In order to properly package a movie, you need three things. Recognizable Name Talent, First Money in, and at least a letter of intent from a distributor. I’ve covered steps for preparing on calling agents in this blog, and a loose script for calling those agents in this blog. I’ve covered some of the ways you can get first money in in this blog. So now, I’ll cover some rules for approaching sales agencies in the blog you’re about to read
The reason you need an LOI is that the cause of films not recouping their investor’s money is that they can’t secure profitable distribution. Your investors want to know you have a place to take the film once it’s done, so they can begin to get their money back. Before you start thinking that you’ll just try to start a bidding war after the film is done, you should be aware that generally doesn’t happen.
Before we begin, This Packaging concepts blog series was recommended by my friend Brittany, in the Producer Foundry group on facebook. I occasionally look to answer questions people have there, so if you want me to answer something join the group. Or, if you want definitely want to get some questions answered, you should join my Patreon. I’m very active in the comments.
1. This document isn’t a Pre-Sale.
It’s important to note that there’s a big difference between a Pre-Sale and a Letter of Intent. A Pre-Sale is something that you may well be able to take to the bank take out a loan against. That is, if you’ve gotten it from a very high level distributor or sales agency. IF you’re working on making your first film, that’s probably not going to happen though.
To get a Pre-sale, you need to have a known director with a proven track record, a film that’s not Execution Dependent, and likely some noteworthy cast. Even then, the Pre-Sale often only covers the cast.
An LOI is a much less serious document. It’s essentially a letter guaranteeing that a sales agent will review the film on completion, and if it fits their business needs they will represent the film. Generally, the producer will give the sales agency an exclusive first look for the privilege of using their name to help package and finance the film. Sales Agencies can’t just give these to everyone, as it waters down their brand. You’ve got to compensate them in some way for taking a risk on you.
This is not the final document, you’ll negotiate a distribution agreement once the film is done. Don’t try to negotiate one at this point, since you’ll be in the inferior negotiation position.
2. Make sure there’s a time window on the sales agencies first look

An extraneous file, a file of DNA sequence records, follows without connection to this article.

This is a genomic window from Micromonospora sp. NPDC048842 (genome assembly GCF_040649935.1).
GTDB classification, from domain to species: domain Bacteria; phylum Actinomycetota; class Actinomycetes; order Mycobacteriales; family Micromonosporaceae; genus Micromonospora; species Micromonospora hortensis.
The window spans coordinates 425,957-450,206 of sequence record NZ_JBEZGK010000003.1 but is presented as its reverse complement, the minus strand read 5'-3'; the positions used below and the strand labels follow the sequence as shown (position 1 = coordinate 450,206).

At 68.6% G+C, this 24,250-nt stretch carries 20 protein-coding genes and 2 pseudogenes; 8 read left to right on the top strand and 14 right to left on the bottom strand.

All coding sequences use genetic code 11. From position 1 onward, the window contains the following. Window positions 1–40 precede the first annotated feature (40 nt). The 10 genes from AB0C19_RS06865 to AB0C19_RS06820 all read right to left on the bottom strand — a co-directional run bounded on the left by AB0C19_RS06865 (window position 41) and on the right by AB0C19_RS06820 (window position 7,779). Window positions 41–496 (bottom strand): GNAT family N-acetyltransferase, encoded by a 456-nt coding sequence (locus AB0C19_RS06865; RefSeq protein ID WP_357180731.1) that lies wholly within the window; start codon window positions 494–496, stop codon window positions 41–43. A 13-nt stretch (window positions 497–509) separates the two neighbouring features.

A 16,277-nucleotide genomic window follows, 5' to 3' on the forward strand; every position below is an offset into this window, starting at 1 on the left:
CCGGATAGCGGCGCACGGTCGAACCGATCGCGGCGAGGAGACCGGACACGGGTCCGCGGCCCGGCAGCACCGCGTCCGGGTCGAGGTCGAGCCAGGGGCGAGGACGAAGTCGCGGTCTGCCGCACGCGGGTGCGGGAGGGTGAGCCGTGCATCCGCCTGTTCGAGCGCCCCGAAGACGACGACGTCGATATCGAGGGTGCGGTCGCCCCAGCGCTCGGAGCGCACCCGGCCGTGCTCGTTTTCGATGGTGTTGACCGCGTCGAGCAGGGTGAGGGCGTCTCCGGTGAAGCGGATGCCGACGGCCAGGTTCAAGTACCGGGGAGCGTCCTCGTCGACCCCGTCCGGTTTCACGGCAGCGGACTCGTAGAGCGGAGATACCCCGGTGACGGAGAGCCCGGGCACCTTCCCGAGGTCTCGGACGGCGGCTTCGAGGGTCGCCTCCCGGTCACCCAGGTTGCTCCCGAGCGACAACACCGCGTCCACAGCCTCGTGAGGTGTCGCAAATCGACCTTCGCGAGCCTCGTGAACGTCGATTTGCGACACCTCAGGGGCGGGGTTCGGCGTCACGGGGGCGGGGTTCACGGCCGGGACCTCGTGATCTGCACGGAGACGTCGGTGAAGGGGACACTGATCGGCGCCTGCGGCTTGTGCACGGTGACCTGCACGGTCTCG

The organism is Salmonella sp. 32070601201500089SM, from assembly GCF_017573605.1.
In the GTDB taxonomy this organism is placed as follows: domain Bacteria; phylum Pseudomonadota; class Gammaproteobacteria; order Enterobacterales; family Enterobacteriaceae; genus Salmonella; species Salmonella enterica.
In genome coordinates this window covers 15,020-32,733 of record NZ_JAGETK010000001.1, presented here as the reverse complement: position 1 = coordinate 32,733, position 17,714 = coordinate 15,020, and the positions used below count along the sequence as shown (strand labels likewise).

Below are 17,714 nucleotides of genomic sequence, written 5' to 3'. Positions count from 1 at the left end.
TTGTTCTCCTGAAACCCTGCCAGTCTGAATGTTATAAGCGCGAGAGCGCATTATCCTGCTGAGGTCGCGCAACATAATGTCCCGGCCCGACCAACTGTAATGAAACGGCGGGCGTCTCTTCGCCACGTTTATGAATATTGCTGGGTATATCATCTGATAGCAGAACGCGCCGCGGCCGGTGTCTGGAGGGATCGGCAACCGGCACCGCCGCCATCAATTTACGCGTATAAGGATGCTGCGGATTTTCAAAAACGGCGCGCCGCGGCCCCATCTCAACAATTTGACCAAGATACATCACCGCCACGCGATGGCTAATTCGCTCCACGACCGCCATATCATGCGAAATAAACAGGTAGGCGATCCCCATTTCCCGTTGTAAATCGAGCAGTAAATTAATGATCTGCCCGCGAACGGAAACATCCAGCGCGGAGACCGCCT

If you fail to put a time window on the sales agency first look, you can lock yourself up and potentially lose the first window on the film. Generally, I’ll say something like 14 or 30 days from initial submission on completion of the film. This gives the sales agency time for review, but doesn’t hurt the filmmakers options if they take too long. This also prevents them from tying you into a contract.
3. Only approach agencies that sell films like the one you want to make.
This may sound obvious, but if you’re looking for an LOI for a horror film, don’t approach sales agencies that deal primarily in family films. If all goes according to plan, this sales agency will be distributing your film when it’s done. You want to make sure they’re well suited to sell your film when the time comes.
4. Look at the track record of the agency you want to work with
You need to look into what films the sales agent has made in the past, and how widely those films have been distributed. At this stage, doing this isn’t as important as when you negotiate the final distribution deal, but it is something you should know when going after a letter of intent.
Also, the track record of the sales agency or distributor has a direct impact on how valuable the LOI is. An LOI from LionsGate means a lot more than an LOI from someone on the third floor at AFM this year. Looking at the track record can help you more accurately assess the value of the document you hold, so you can better present that information to potential investors.
5. Getting an LOI is Heavily Dependent on the Relationship with the Sales Agency.
If you walk in cold and start asking for an LOI on the first meeting, you’re not likely to be successful. It takes time and a fair amount of correspondence to get to the point where a sales agency is willing to take a risk on you.
If you don’t want to spend the time and money to establish these relationships by going to markets, and having calls and emails with the sales agency, you may want to consider a Producer’s Rep.
Most producer’s rep’s, will require some level of up front payment for this sort of work. I charge a relatively small amount up front, and a larger amount on success for this sort of work. That said, I’m relatively selective about what I take on. If you’d like to find out more click the links below to submit your project, or book a call with me on Clarity to pick my brain about next steps. Alternatively, you can sign up for a free strategy session and talk about what the best next steps for you would be. I also offer educational programs that will teach you how to get these for yourself. Those start with a one hour strategy session. In this one hour strategy session, I'll help you figure out where you are, what the next steps for you are, and what the best course of action for helping you get there would be.
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My name is Ben, I'm an Entrepreneur, Producer's Rep, and Author. I'm the founder of Guerrilla Rep Media, Co-Founder/CMO of ProductionNext, and founder of Producer Foundry. Together, the organizations seek to help make filmmaking a more economically sustainable endeavor. I am dysic, I have capitalization issues, and the blogs are often unedited. opinions all my own.
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